NACWA’s “Toilets Are Not Trashcans” campaign reached a significant milestone with the publication of the Second Edition of Code of Practice: Communicating Appropriate Disposal Pathways for Nonwoven Wipes to Protect Wastewater Systems by INDA (Association of the Nonwoven Fabrics Industry) and its European counterpart, EDANA.
NACWA, the Water Environment Federation (WEF), the American Public Works Association (APWA), and the Canadian Water & Wastewater Association (CWWA) worked with INDA on this updated Code of Practice (COP), which specifies how the “Do Not Flush” logo should be used on wipes that are not designed to be flushed. The major improvements made to the COP include larger sizes for the “Do Not Flush” logos and placement of the logo in a location that is “reasonably visible near the point where individual wipes are taken out of the container holding and dispensing the wipes.” In addition, the consumer must be able to see the logo without opening the package and the logo should not be obscured by packaging seals or folds.
The new COP applies to non-flushable wipes, but the definition of “flushable” has still not been agreed upon by the wastewater and wipes associations. The COP specifies that baby wipes should never be labeled “flushable,” allowing a clear “Don’t flush baby wipes” message to be delivered to consumers by both the wastewater and wipes industries.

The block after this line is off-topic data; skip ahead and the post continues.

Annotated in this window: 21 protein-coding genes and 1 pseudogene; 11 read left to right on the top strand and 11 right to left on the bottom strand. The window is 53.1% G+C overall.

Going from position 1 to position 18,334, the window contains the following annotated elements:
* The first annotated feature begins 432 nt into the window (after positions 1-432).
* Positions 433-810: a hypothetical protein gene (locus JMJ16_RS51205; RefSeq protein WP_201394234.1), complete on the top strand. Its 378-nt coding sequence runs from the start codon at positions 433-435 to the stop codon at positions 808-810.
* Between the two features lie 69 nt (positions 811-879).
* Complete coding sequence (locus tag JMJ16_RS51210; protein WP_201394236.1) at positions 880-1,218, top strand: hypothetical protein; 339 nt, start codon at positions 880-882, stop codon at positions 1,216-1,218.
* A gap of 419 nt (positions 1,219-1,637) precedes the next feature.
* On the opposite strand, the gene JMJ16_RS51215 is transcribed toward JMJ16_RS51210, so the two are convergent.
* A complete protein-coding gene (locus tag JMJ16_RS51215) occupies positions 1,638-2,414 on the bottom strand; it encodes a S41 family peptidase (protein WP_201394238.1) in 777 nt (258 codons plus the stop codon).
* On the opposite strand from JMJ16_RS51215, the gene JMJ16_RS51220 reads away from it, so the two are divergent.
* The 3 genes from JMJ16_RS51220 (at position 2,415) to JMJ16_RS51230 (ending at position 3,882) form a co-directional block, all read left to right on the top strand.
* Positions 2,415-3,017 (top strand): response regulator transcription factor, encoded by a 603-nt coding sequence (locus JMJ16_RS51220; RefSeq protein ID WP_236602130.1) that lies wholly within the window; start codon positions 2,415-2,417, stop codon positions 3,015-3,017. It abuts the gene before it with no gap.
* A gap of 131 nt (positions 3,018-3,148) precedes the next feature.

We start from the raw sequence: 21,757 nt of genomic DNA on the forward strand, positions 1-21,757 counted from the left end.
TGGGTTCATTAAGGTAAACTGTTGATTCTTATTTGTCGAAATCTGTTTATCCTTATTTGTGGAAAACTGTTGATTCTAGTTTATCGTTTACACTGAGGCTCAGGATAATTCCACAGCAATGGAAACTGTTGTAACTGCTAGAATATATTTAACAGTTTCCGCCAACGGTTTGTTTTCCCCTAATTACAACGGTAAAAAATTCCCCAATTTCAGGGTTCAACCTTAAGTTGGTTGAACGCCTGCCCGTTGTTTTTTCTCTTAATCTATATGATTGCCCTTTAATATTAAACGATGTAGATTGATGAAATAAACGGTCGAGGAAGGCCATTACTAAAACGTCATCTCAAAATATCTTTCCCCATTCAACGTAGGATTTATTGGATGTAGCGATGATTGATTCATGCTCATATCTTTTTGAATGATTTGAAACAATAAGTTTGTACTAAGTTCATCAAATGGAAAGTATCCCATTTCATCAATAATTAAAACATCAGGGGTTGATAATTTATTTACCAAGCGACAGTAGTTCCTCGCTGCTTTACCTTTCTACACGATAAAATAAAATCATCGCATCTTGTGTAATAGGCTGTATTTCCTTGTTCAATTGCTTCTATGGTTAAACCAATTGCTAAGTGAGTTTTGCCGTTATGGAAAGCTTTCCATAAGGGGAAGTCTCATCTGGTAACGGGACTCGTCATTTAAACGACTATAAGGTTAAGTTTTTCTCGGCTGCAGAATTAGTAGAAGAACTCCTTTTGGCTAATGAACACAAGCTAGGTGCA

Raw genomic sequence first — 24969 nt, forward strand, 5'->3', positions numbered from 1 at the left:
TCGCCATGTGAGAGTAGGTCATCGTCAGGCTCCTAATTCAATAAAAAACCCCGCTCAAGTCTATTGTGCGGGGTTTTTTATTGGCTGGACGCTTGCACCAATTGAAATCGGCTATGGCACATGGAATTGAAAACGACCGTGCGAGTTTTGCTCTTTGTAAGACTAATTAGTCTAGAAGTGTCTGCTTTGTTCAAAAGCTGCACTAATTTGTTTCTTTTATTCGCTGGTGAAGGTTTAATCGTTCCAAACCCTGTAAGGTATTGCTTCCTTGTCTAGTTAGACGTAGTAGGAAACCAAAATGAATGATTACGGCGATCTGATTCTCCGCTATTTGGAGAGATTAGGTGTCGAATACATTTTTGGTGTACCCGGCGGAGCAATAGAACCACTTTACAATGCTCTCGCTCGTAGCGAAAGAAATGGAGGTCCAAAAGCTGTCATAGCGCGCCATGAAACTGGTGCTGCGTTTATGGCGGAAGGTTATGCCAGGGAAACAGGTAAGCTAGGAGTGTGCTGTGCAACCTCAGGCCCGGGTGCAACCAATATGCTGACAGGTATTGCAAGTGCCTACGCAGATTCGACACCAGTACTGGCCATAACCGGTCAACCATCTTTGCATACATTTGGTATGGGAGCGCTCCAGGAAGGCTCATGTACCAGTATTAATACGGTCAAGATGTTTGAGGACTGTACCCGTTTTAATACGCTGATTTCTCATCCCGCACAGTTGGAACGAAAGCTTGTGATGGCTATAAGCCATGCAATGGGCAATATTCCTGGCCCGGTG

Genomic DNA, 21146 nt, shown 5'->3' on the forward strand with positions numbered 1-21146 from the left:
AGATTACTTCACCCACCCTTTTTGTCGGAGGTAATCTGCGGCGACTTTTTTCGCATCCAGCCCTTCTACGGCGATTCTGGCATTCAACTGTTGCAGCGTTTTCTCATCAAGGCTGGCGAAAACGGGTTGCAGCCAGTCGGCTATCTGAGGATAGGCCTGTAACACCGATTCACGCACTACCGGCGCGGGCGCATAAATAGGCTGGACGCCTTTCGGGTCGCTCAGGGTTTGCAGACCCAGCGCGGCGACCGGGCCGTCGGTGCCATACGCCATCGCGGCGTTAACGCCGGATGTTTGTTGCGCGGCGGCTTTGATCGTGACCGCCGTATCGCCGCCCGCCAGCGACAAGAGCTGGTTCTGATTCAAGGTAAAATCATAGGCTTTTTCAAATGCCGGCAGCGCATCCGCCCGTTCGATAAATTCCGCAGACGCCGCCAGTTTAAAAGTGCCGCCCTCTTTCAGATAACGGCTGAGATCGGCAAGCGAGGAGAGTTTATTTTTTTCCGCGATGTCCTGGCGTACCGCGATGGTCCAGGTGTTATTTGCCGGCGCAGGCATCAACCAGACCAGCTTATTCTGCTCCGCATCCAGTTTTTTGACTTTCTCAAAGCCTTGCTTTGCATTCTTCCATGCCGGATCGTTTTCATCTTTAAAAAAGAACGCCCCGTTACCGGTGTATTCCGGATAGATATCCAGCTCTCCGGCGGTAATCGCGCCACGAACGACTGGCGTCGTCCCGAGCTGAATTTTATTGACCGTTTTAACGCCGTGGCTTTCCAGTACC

Although the new COP is a significant improvement over the first edition, it is still voluntary. Legislation, such as the bill passed by the District of Columbia in December 2016, is still needed to make these labeling requirements mandatory. Earlier this year, Maryland proposed state legislation that was passed by the Senate but not voted on by the House. New Jersey is the latest state to propose legislation. NACWA will continue to work with states that pursue wipes legislation, and the Association is currently working on a project to develop model state legislation and supporting materials, supported by the Targeted Action Fund.